The Mitochondria are made up of a double-layered membrane. The outer membrane contains enzymes concerned with biologic oxidations, providing raw materials for the reactions occurring in the matrix space. The matrix contains enzymes of the citric acid cycle and enzymes required for the oxidation of fatty acids.

The inner membrane contains succinate dehydrogenase and adenosine triphosphate (ATP) synthetase. The intracristal space contains adenyl kinase and creatine kinase. The enzymes in the matrix, inner membrane, and intermembrane space are marker enzymes for mitochondria, that is, they are found nowhere else.

Where is Mitochondria found (Location)

The Mitochondria is located in the cytosol of the cytoplasm of both plant and animal cells

Mitochondria structure and diagram
Mitochondria structure and diagram

How many Mitochondria are in a cell?

Their number may vary according to the species. Normally each cell contains an average of 300-400 mitochondria. Whereas metabolically inactive cells have relatively few mitochondria, active cells such as hepatocytes contain approximately 1000 mitochondria.


  1. Production of energy: commonly called the powerhouse or power plant of the cell because it produces the energy required for cellular functions. The energy is produced during the oxidation of digested food particles like proteins, carbohydrates, and lipids by the oxidative enzymes in cristae. During the oxidative process, water and carbon dioxide are produced with the release of energy. The released energy is stored in the mitochondrion and used later for the synthesis of ATP.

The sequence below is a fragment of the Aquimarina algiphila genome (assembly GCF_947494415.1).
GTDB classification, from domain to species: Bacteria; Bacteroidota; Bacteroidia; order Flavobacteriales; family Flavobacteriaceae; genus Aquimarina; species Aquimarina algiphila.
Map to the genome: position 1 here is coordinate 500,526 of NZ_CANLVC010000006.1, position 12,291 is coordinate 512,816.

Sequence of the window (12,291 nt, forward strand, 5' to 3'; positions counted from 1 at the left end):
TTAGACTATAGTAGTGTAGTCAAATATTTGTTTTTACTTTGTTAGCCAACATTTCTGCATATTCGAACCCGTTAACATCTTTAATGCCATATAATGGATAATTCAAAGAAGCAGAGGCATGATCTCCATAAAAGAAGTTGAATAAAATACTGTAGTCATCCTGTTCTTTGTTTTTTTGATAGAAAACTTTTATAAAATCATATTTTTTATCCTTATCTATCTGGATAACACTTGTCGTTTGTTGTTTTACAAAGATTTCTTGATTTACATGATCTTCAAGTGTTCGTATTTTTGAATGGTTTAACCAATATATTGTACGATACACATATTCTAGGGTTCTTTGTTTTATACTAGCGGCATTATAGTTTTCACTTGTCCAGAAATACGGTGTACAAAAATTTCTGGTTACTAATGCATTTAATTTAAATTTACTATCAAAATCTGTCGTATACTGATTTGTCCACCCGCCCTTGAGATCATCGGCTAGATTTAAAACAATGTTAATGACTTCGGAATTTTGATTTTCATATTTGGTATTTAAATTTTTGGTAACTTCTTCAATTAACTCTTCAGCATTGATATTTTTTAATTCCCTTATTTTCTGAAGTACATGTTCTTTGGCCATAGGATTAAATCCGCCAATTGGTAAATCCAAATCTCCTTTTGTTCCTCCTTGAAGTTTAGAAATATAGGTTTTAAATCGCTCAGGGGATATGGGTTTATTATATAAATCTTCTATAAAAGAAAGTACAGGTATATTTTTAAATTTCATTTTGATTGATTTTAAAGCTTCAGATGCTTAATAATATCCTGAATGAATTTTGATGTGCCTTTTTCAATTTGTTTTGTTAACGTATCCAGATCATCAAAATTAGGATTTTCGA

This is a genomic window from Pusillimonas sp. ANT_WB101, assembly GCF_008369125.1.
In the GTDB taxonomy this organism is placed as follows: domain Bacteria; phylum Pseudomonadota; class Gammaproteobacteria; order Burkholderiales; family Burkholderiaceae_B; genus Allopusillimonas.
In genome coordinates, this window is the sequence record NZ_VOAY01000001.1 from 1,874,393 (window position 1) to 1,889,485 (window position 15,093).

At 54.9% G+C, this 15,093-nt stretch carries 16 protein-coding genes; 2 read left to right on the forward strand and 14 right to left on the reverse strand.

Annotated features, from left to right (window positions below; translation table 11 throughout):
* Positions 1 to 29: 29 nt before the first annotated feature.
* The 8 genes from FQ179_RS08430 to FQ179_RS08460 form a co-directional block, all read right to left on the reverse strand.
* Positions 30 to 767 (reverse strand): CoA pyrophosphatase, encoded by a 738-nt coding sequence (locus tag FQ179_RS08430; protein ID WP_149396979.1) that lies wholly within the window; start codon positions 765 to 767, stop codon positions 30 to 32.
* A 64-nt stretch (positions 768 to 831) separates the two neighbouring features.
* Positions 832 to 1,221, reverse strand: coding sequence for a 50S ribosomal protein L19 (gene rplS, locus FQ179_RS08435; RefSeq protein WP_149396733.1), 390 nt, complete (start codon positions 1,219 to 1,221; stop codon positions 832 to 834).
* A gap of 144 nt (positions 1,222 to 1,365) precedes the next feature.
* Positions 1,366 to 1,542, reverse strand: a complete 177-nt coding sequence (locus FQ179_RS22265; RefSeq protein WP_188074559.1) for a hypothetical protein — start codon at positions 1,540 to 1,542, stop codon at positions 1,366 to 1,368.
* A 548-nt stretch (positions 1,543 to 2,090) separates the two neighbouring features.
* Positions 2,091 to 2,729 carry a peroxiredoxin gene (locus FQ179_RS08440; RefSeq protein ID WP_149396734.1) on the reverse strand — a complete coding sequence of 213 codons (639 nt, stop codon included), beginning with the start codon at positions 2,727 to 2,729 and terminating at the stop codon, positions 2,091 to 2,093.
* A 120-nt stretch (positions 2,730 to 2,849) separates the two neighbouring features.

2. Synthesis of ATP: The components of the respiratory chain in mitochondrion are responsible for the synthesis of ATP by utilizing the energy by oxidative phosphorylation. ATP molecules diffuse throughout the cell from the mitochondrion. Whenever energy is needed for cellular activity, the ATP molecules are broken down.
  3. Apoptosis: Some enzymes such as Cytochrome C and second mitochondria-derived activator of caspases (SMAC) are secreted in the mitochondrion and are involved in apoptosis.
  4. TCA cycle, Electron Transport Chain (ETC), Oxidative phosphorylation all take place in the mitochondrion.
  5. It aids in the storage of calcium and detoxification of ammonia in the liver.
  6. Other metabolic roles include beta-oxidation of fats, synthesis of urea, haem synthesis.

Mitochondria in plant cells and in animal cells all perform the same function of cellular respiration. They are known as the Powerhouse of the cell.

Cellular respiration

The inner membrane of the mitochondria is folded in the form of shelf-like inward projections called cristae and it covers the inner matrix space. Cristae contain many enzymes and other protein molecules which are involved in the respiration and synthesis of adenosine triphosphate (ATP).

Because of these functions, the enzymes and other protein molecules in cristae are collectively known as respiratory chain or electron transport system.

Enzymes and other proteins of the respiratory chain include the following:

  1. Succinic dehydrogenase
  2. Dihydronicotinamide adenine dinucleotide (NADH) dehydrogenase
  3. Cytochrome oxidase
  4. Cytochrome C
  5. ATP synthase